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Tuesday, May 10, 2011

Syrians torturing protesters - to get their Facebook passwords

From The Telegraph (UK) yesterday:

Protest organisers have set up the Syrian Revolution 2011 Facebook page and have promised that "demonstrations will continue every day".

However, amateur video footage showing the violent suppression of protests has dwindled to a trickle amid signs that the regime could be gaining the upper hand after more than seven weeks of anti-government protests.

"The lines of communication have almost been completely severed," one activist said.

"Some of our people who have been taken have been broken under the most severe torture, and they have revealed passwords and names."

Activists admitted that many of the once-secure networks they used on sites such as Facebook and Twitter had been compromised following a campaign of mass detentions in which more than 8,000 protesters have been arrested.

Over the past two days, almost no video footage has emerged from the town of Baniyas and very little from the city of Homs, despite military sieges having been imposed on both places. With Western journalists barred from entering Syria, individuals have taken it upon themselves to smuggle out footage to reveal the full horrors of the regime's response to the protests, in which at least 650 people, possibly many more, are thought to have died.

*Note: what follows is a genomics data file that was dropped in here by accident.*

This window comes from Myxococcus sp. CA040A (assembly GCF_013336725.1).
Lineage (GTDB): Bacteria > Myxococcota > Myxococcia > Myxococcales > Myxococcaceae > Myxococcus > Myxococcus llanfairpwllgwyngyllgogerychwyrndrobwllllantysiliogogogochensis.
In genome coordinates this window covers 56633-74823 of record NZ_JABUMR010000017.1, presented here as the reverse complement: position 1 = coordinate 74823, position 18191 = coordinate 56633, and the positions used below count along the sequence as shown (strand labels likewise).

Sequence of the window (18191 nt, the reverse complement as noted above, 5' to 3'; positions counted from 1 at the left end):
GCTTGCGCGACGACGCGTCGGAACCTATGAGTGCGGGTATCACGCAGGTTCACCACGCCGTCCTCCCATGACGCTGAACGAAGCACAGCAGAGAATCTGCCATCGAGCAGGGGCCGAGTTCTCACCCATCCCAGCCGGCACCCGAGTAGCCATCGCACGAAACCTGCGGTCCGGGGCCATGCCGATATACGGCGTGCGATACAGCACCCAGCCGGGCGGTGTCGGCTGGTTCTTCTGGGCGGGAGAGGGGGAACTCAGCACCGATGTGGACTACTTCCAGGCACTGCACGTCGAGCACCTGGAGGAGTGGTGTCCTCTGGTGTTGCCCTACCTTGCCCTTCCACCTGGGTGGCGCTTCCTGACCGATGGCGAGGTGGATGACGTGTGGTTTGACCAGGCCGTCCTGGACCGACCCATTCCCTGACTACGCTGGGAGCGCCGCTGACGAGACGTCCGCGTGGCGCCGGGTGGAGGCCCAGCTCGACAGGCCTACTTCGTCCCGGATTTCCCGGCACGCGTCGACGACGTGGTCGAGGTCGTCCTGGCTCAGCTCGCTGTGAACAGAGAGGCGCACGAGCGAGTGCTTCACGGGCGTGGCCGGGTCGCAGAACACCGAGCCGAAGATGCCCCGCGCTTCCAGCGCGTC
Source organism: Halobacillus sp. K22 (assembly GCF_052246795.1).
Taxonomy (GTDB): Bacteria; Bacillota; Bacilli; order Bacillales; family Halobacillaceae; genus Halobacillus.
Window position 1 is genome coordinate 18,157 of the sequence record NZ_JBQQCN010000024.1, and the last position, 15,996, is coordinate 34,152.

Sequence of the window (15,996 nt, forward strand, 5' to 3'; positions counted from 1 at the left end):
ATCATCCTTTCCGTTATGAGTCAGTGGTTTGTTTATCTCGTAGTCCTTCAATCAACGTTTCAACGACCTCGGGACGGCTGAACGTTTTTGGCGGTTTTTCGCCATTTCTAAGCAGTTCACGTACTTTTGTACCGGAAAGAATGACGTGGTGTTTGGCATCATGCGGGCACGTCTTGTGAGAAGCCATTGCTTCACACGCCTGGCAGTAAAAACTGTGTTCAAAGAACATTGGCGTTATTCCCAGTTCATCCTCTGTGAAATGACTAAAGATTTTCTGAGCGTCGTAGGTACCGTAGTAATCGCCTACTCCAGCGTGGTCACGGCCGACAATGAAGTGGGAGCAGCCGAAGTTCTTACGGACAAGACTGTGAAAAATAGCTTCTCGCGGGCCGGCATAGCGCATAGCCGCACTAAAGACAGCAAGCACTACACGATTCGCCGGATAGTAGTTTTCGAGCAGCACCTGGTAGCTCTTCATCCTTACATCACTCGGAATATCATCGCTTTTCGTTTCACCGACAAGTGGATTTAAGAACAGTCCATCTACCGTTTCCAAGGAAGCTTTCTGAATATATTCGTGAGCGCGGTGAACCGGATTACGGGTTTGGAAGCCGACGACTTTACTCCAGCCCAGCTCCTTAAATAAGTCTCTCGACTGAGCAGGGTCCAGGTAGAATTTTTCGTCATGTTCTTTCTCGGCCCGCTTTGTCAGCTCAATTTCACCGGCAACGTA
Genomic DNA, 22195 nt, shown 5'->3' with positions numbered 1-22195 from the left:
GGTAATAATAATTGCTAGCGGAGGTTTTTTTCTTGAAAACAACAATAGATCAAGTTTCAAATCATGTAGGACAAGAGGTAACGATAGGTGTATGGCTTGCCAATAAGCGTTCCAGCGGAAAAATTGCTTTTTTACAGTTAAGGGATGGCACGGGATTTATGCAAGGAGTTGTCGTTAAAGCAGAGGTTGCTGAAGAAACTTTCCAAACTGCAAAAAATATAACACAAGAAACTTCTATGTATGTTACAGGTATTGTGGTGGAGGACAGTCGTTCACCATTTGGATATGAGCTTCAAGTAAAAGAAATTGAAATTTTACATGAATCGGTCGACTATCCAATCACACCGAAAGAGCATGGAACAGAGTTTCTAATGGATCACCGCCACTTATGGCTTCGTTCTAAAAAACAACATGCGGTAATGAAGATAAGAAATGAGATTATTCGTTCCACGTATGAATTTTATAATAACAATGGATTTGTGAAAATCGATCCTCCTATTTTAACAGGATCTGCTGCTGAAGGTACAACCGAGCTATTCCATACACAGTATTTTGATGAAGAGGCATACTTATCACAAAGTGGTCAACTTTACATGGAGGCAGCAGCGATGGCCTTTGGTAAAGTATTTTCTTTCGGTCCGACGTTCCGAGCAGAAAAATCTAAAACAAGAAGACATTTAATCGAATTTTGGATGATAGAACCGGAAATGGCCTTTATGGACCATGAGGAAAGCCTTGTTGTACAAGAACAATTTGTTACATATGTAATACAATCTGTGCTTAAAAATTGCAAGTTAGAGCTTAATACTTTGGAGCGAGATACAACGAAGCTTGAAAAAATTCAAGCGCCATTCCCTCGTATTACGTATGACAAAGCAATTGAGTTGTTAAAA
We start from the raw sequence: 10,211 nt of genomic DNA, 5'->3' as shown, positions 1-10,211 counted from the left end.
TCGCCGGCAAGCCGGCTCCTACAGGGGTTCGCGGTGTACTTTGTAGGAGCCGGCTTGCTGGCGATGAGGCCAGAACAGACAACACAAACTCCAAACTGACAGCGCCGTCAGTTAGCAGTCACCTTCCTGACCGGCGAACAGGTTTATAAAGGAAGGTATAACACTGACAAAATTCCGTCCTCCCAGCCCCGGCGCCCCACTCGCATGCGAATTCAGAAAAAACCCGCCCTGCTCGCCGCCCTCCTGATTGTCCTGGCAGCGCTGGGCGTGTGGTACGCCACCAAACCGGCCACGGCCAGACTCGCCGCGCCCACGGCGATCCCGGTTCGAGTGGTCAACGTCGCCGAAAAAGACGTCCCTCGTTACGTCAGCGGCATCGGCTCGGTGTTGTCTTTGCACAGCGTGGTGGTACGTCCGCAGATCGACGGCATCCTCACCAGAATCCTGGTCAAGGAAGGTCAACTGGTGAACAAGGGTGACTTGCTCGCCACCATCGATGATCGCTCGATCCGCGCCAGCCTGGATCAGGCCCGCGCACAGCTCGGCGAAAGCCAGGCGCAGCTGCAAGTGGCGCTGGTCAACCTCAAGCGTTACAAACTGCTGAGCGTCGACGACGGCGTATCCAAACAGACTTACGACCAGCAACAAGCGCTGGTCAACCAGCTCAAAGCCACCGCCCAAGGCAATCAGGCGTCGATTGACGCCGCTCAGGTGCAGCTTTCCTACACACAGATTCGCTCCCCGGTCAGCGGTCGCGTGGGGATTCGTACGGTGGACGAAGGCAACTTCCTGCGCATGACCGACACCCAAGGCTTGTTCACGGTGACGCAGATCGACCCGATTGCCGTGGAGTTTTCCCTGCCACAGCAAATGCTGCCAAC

Organisers of the uprising have depended on technology. Although the regime has cut off power as well as mobile and land telephone lines in many of the worst affected towns and cities, activists have got round the system by using generators and satellite telephones smuggled in by foreign sympathisers.

With these tools, they have powered up laptops and transmitted images to fellow activists who have then broadcast them to the world on the internet.

Iran is said to have provided the Syrian government with technology for blocking satellite telephone signals that it used to crush protests in Tehran in 2009.

Many of the activists who distributed the images have also fallen silent after they were arrested or cowed into submission. Activists said that some passwords that were disclosed as a result of torture had revealed the identities of many of those at the forefront of the protests and that they too had now been rounded up.
I had noticed that the number of videos had gone down over the weekend, but there seem to be more coming out today, including this one showing gunshots at a protest in Deir al-Zour:


The BBC adds:
Reports from Syria say columns of tanks have moved towards the central city of Hama, which has been the scene of anti-government protests in recent weeks.

Earlier, the UN said it was concerned it had been unable to get humanitarian aid to the embattled city of Deraa.
The humanitarian aid referred to is specifically to 30,000 Palestinian Arab "refugees" in Deraa, via UNRWA.

The best place to get up to date information is from Now Lebanon!

(h/t Mike)